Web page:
Even 72 years after the play's debut, Streetcar's themes still resonate: physical and sexual abuse, perceptions of homosexuality, alcohol addiction, the struggles immigrants face and mental illness. When it comes to the last, Ochoa pulled from very personal experience. Fifteen years ago, her mother suffered a mental episode and was interned in a psychiatric institution. Ochoa has the distinct memory of looking at her mother in a garden behind metal bars. While she remembers feeling sad, she says that her mother was "the happiest I had ever seen her in my life, because she was completely delusional." Ochoa tapped into the dichotomy of these emotions for DuBois' final scene. "I wanted that ending, for the audience to feel sad, looking at someone completely crazy and happy," she explains.

For Ochoa, Streetcar is just the beginning of what full-length story ballets can be in our modern age. "As a female choreographer, there are only a few of us that are given a platform to do big ballets," she says. "We try new ways of telling stories, because we want to portray the woman differently—not always elegant, always in pointe shoes, always pretty. For me it's a very personal piece, because it's my way of showing that we can move on with the narrative."

Nasvhille Ballet's A Streetcar Named Desire runs at the Tennessee Performing Arts Center's Polk Theater November 1–3.

Instagram

Are you a total bunhead who loves to write? You might be the perfect fit for Pointe. We're seeking an editorial intern who's equally passionate about ballet and journalism.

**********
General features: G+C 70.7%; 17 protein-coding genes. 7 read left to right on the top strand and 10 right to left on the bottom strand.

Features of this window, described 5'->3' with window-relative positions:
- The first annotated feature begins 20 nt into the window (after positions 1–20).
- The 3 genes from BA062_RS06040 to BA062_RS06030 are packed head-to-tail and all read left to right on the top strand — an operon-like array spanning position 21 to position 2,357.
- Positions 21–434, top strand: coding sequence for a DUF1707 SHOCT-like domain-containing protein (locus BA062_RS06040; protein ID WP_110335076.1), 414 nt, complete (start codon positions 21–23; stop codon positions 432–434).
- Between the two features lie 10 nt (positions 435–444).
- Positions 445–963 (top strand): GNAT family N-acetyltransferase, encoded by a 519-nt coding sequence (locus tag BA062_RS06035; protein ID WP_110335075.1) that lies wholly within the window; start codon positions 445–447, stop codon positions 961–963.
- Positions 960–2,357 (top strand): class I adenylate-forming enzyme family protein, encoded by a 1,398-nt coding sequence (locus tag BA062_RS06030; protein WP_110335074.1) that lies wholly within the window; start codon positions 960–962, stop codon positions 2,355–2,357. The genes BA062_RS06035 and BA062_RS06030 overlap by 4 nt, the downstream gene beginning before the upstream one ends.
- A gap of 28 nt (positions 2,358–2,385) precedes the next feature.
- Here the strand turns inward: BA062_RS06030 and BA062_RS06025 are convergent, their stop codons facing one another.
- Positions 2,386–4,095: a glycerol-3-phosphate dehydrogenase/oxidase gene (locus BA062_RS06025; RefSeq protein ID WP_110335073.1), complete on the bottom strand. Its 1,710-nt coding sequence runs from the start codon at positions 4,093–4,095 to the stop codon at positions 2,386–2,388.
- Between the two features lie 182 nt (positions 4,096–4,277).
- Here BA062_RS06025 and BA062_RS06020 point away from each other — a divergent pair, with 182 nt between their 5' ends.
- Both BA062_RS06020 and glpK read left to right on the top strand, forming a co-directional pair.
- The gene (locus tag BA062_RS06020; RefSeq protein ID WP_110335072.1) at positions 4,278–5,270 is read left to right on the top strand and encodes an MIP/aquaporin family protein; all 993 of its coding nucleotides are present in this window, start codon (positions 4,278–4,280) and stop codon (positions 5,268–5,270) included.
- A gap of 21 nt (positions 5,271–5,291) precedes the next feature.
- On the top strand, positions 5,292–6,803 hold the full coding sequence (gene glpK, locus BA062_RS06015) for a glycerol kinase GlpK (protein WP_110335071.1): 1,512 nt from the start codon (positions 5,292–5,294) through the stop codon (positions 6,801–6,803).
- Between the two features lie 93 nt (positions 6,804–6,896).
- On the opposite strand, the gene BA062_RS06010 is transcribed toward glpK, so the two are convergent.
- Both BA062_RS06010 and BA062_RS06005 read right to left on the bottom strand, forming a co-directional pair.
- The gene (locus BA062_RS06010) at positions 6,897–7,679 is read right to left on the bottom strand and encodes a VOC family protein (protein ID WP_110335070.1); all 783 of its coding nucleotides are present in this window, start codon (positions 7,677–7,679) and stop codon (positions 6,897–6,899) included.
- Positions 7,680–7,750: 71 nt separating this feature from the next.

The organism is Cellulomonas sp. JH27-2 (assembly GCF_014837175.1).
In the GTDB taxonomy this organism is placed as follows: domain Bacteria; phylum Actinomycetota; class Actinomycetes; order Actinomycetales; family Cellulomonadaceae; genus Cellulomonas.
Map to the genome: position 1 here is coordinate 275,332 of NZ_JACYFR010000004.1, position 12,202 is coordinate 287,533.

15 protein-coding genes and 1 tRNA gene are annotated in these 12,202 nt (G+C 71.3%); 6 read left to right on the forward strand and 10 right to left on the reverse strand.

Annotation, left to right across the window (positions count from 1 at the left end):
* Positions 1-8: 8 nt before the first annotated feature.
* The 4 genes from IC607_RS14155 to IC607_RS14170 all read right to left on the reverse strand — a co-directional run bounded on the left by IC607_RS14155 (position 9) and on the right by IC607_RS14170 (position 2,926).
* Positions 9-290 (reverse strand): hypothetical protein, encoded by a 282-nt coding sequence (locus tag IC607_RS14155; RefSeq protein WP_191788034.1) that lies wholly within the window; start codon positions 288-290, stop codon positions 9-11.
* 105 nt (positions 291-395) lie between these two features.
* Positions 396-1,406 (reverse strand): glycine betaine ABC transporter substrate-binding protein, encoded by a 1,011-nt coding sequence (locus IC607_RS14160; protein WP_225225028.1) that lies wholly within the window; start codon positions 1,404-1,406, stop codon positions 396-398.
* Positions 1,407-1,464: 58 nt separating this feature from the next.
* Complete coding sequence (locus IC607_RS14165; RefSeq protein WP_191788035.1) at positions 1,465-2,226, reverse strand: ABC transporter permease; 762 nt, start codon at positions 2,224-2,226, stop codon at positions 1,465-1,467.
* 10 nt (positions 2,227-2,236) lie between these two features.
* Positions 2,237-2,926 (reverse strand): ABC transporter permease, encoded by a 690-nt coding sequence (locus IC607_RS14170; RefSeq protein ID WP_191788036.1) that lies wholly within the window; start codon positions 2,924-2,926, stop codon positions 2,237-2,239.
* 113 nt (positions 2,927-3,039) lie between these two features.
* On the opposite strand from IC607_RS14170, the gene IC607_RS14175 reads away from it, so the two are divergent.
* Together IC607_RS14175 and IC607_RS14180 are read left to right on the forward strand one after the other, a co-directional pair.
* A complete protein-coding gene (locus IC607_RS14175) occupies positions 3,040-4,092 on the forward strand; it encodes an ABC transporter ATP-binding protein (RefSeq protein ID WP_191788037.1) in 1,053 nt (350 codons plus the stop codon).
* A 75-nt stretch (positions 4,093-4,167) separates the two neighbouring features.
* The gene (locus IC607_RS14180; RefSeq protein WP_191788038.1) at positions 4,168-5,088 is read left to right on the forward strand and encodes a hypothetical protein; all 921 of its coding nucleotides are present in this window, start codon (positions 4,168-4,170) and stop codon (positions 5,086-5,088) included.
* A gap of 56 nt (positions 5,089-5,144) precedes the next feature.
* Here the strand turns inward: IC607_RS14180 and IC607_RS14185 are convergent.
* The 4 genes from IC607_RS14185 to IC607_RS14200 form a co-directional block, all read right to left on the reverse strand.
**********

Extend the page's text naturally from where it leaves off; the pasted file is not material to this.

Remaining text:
Keep reading...
Viral Videos

Earlier this month, 15-year-old American dancer Ava Arbuckle was one of eight scholarship winners at the Prix de Lausanne. For her classical selection, Arbukle, clad in an ultra-feminine, rosette-covered tutu, performed Flora's variation from The Awakening of Flora, Marius Petipa's 1894 one-act ballet about the Greek goddess of Spring. Back in 2007, historian and choreographer Sergei Vikharev reconstructed the work for the Mariinsky Ballet, with Evgenia Obraztsova, then a soloist at the Mariinsky and now principal at the Bolshoi Ballet, originating the titular Flora.

Keep reading...
Profiles
National Ballet of Canada's Chelsy Meiss wearing the personal "Dying Swan" tutu of Canadian ballet star Evelyn Hart. "Our costumes have the ability to transcend ballet lineage across countries and through the past, present and future," says Meiss.

Traditionally, ballet costumes are made to have a life of 20 to 30 years. But they sometimes remain in use for much longer, being worn and altered to fit dozens of dancers. Multiple rows of hooks and bars show this progression, but it's more apparent inside the costume, where numerous labels can be found bearing the names of all past wearers.

Keep reading...
Viral Videos

Yesterday, the first of Nike's new Common Thread video series dropped, and we were thrilled to see that it featured dancers; namely, Dance Theatre of Harlem member (and June/July 2017 Pointe cover star) Ingrid Silva, and Florida-based ballet student Alex Thomas. Even better, it's narrated by tennis phenom Serena Williams. This series of short videos celebrates Black History Month by focusing on representation in sport. (We're not crazy about ballet being called a sport, but we'll let it slide.) In each installment, athletes united by a common thread discuss their passion, and the lack of role models they saw in their fields while growing up.

Keep reading...